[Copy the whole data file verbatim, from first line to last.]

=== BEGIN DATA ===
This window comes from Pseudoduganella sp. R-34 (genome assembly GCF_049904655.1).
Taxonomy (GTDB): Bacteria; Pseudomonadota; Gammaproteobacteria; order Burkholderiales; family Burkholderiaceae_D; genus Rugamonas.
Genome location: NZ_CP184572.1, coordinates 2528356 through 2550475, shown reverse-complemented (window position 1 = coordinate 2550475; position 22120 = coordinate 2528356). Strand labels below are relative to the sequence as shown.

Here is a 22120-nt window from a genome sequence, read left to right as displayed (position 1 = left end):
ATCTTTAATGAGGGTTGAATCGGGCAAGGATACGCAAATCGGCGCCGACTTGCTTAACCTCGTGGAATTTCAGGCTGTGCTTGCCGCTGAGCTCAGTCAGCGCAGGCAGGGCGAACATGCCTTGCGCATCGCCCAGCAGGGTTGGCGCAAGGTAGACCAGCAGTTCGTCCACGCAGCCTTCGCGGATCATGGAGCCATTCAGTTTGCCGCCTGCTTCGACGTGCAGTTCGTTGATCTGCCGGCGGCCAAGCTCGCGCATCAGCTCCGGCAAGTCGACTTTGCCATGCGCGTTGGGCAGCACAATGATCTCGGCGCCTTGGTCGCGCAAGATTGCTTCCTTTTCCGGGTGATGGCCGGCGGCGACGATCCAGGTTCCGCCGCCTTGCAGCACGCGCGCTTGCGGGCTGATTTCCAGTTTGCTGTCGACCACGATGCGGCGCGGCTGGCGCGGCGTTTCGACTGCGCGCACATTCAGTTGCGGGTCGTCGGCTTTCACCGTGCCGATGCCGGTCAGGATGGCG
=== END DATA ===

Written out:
This window comes from Pseudoduganella sp. R-34 (genome assembly GCF_049904655.1).
Taxonomy (GTDB): Bacteria; Pseudomonadota; Gammaproteobacteria; order Burkholderiales; family Burkholderiaceae_D; genus Rugamonas.
Genome location: NZ_CP184572.1, coordinates 2528356 through 2550475, shown reverse-complemented (window position 1 = coordinate 2550475; position 22120 = coordinate 2528356). Strand labels below are relative to the sequence as shown.

Here is a 22120-nt window from a genome sequence, read left to right as displayed (position 1 = left end):
ATCTTTAATGAGGGTTGAATCGGGCAAGGATACGCAAATCGGCGCCGACTTGCTTAACCTCGTGGAATTTCAGGCTGTGCTTGCCGCTGAGCTCAGTCAGCGCAGGCAGGGCGAACATGCCTTGCGCATCGCCCAGCAGGGTTGGCGCAAGGTAGACCAGCAGTTCGTCCACGCAGCCTTCGCGGATCATGGAGCCATTCAGTTTGCCGCCTGCTTCGACGTGCAGTTCGTTGATCTGCCGGCGGCCAAGCTCGCGCATCAGCTCCGGCAAGTCGACTTTGCCATGCGCGTTGGGCAGCACAATGATCTCGGCGCCTTGGTCGCGCAAGATTGCTTCCTTTTCCGGGTGATGGCCGGCGGCGACGATCCAGGTTCCGCCGCCTTGCAGCACGCGCGCTTGCGGGCTGATTTCCAGTTTGCTGTCGACCACGATGCGGCGCGGCTGGCGCGGCGTTTCGACTGCGCGCACATTCAGTTGCGGGTCGTCGGCTTTCACCGTGCCGATGCCGGTCAGGATGGCG